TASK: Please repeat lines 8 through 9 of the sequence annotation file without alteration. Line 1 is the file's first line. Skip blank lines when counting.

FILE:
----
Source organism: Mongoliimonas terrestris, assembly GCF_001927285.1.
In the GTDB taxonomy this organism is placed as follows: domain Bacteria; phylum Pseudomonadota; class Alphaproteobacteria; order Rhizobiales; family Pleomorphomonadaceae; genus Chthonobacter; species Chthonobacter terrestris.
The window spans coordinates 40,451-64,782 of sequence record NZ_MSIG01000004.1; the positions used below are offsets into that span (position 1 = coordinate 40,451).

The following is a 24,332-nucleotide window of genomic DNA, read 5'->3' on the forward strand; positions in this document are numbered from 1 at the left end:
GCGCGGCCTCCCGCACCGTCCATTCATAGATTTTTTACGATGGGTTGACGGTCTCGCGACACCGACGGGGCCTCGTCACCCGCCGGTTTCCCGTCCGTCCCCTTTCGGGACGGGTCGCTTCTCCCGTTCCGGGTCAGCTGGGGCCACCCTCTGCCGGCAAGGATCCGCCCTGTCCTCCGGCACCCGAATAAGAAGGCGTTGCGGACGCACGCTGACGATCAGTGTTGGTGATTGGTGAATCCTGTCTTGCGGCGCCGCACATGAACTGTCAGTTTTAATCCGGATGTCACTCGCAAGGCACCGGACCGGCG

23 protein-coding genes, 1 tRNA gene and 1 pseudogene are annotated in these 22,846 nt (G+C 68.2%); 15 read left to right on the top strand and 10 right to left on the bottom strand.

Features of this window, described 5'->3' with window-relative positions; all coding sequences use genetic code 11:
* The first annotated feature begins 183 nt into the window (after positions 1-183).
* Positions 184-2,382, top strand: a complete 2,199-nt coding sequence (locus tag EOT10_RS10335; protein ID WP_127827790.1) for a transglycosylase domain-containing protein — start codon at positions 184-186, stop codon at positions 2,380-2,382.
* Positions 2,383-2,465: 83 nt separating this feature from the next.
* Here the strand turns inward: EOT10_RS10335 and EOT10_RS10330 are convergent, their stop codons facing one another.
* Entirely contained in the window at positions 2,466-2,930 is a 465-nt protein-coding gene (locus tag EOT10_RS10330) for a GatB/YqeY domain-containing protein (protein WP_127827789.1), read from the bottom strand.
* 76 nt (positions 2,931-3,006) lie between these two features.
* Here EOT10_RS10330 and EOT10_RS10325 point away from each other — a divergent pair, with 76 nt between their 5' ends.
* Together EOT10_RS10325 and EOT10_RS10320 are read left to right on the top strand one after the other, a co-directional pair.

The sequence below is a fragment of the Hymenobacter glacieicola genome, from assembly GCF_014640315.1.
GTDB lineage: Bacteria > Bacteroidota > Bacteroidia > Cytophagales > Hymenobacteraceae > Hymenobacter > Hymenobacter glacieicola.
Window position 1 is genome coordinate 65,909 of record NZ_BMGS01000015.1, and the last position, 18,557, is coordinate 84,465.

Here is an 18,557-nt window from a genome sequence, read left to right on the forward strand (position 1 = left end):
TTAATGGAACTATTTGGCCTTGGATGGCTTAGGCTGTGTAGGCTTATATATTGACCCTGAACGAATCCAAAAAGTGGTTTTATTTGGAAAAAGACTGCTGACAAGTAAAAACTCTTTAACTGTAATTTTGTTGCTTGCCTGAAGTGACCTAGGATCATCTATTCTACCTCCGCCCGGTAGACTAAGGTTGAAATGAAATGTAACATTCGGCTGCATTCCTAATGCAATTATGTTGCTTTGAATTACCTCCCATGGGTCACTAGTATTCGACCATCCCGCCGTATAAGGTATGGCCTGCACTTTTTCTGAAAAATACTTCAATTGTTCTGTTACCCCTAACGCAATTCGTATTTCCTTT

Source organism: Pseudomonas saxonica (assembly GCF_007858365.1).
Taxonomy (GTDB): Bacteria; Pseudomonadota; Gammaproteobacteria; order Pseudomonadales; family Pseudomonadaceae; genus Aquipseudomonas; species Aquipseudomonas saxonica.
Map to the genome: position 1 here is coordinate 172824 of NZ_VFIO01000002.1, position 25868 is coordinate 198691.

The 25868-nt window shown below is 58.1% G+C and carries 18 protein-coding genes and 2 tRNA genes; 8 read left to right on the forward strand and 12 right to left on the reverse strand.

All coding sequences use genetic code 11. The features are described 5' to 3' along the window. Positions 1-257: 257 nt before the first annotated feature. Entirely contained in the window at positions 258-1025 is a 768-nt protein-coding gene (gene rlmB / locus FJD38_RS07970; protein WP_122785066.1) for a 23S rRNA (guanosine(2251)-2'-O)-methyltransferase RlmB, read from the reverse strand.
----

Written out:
* The first annotated feature begins 183 nt into the window (after positions 1-183).
* Positions 184-2,382, top strand: a complete 2,199-nt coding sequence (locus tag EOT10_RS10335; protein ID WP_127827790.1) for a transglycosylase domain-containing protein — start codon at positions 184-186, stop codon at positions 2,380-2,382.